The Monty Hall problem or paradox is famous and well-studied. But what confused me about the description was an unstated assumption.

Suppose you're on a game show, and you're given the choice of three doors: behind one door is a car; behind the others, goats. You pick a door, say No. 1, and the host, who knows what's behind the doors, opens another door, say No. 3, which has a goat. He then says to you, "Do you want to pick door No. 2?" Is it to your advantage to switch your choice?

The assumption is that the host of the show does not have a choice whether to offer the switch. In fact, Monty Hall himself, in response to Steve Selvin's original formulation of the problem, pointed out that as the host he did not always offer the switch.

Because the host knows what's behind the doors, it would be possible and to his advantage to offer a switch more often to contestants who guess correctly. If he only offered the switch to contestants who guess correctly, all contestants who accept the offer would lose. However, if he did this consistently, the public would learn not to accept the offer and soon all contestants who first guess correctly would win.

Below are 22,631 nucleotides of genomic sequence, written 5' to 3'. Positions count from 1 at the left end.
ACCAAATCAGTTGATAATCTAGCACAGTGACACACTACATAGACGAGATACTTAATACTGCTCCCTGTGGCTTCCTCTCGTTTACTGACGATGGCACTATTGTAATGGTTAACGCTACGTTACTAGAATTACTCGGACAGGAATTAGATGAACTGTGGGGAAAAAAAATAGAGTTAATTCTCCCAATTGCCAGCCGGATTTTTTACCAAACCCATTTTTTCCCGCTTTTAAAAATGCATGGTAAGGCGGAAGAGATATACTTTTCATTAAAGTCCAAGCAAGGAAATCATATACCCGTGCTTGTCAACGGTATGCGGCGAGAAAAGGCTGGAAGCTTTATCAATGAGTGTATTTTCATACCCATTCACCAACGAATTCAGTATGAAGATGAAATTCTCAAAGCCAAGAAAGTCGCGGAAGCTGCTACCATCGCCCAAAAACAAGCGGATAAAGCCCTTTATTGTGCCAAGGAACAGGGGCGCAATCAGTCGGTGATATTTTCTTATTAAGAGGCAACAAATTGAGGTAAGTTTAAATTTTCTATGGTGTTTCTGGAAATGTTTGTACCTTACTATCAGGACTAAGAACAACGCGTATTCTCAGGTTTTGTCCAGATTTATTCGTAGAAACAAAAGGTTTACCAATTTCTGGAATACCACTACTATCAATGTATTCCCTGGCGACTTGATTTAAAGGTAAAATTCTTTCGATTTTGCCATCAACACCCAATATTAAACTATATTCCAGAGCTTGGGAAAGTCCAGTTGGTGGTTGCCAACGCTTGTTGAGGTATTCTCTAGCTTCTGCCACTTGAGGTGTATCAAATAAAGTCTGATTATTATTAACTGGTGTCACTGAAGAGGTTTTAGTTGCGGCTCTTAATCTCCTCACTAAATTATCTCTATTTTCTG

If, for instance, he gave the offer to one third of incorrect guessers and two thirds of correct guessers, 2/9 contestants would be given the offer and should not switch and 2/9 contestants would be given the offer and should, which would bring the chances of winning back to 1/2 whether one accepts the offer or not, instead of 1/3 or 2/3.

Is this a Nash equilibrium for the Monty Hall problem (or the iterated Monty Hall problem) as a two-player zero-sum game? And if not, what is it, or aren't there any?